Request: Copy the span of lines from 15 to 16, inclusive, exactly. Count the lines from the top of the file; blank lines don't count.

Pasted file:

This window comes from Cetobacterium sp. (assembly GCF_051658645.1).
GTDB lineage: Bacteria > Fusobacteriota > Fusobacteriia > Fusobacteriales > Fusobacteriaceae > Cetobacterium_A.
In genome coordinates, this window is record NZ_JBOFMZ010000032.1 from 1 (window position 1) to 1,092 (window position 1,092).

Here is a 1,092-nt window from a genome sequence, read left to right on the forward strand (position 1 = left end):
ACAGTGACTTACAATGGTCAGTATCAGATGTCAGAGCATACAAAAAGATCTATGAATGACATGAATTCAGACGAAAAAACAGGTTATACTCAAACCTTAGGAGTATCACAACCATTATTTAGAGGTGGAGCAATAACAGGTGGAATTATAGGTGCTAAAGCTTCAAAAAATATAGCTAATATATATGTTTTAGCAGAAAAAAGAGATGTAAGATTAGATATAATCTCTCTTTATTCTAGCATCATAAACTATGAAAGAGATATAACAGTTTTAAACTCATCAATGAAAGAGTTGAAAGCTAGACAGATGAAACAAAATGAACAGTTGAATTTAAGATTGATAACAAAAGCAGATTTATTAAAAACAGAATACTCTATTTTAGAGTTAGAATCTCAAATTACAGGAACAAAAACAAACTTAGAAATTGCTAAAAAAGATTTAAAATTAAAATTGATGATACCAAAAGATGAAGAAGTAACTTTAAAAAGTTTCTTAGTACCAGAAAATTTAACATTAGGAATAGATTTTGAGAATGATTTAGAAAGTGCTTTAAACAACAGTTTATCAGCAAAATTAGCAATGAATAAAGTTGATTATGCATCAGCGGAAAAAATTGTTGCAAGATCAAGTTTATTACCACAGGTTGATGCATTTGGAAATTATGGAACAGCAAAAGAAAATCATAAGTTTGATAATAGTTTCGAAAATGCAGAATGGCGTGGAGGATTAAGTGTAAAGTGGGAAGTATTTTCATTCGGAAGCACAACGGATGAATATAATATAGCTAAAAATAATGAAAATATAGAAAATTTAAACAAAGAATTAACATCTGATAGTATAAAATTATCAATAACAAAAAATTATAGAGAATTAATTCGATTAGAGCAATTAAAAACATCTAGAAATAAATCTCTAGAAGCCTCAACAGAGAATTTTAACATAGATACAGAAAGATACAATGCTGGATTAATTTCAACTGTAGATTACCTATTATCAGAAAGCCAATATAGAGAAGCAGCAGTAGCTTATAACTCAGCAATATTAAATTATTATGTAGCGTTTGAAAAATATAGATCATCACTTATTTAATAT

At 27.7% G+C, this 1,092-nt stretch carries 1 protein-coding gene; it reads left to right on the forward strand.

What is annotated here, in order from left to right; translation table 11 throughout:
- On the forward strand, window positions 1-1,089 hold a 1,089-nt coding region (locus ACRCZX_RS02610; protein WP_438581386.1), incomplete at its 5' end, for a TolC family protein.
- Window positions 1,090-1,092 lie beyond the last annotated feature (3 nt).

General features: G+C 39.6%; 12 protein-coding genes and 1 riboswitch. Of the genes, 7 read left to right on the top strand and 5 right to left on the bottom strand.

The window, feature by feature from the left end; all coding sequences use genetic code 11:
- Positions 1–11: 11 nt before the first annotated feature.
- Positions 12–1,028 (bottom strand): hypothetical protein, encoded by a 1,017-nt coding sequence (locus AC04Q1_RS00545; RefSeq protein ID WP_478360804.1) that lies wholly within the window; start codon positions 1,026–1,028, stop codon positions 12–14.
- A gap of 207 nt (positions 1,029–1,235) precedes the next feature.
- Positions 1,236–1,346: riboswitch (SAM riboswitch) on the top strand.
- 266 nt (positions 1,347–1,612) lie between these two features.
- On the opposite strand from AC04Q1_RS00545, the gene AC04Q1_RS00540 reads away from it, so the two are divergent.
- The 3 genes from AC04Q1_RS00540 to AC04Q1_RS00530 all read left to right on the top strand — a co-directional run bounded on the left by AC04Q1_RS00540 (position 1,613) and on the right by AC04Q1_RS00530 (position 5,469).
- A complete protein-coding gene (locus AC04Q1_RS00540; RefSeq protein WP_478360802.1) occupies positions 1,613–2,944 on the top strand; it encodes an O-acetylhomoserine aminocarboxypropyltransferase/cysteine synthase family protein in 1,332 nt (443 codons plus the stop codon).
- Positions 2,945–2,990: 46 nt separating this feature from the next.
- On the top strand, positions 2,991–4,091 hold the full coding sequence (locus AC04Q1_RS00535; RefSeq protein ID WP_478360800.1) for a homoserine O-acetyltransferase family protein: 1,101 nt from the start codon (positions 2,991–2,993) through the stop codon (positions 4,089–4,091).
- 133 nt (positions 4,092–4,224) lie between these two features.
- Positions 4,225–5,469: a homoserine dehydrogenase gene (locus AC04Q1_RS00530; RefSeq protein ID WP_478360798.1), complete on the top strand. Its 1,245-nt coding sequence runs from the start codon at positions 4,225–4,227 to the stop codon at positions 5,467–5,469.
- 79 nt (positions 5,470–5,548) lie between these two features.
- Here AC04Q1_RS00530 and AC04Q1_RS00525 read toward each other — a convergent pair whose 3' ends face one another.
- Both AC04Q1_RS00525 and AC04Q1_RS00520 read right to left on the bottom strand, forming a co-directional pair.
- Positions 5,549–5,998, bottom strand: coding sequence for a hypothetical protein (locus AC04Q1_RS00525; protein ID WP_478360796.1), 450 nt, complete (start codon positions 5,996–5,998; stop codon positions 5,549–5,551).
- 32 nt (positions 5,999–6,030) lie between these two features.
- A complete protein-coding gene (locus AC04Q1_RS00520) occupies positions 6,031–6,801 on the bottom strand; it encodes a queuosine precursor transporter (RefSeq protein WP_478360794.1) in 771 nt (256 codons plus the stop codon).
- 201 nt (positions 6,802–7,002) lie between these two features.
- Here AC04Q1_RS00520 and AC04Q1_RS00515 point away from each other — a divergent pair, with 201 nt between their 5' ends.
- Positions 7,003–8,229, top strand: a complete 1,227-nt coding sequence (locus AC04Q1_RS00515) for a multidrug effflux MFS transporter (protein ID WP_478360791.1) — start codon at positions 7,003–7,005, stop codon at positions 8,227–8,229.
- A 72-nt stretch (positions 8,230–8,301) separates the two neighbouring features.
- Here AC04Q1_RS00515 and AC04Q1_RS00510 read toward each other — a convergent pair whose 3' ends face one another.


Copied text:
- Positions 1,236–1,346: riboswitch (SAM riboswitch) on the top strand.
- 266 nt (positions 1,347–1,612) lie between these two features.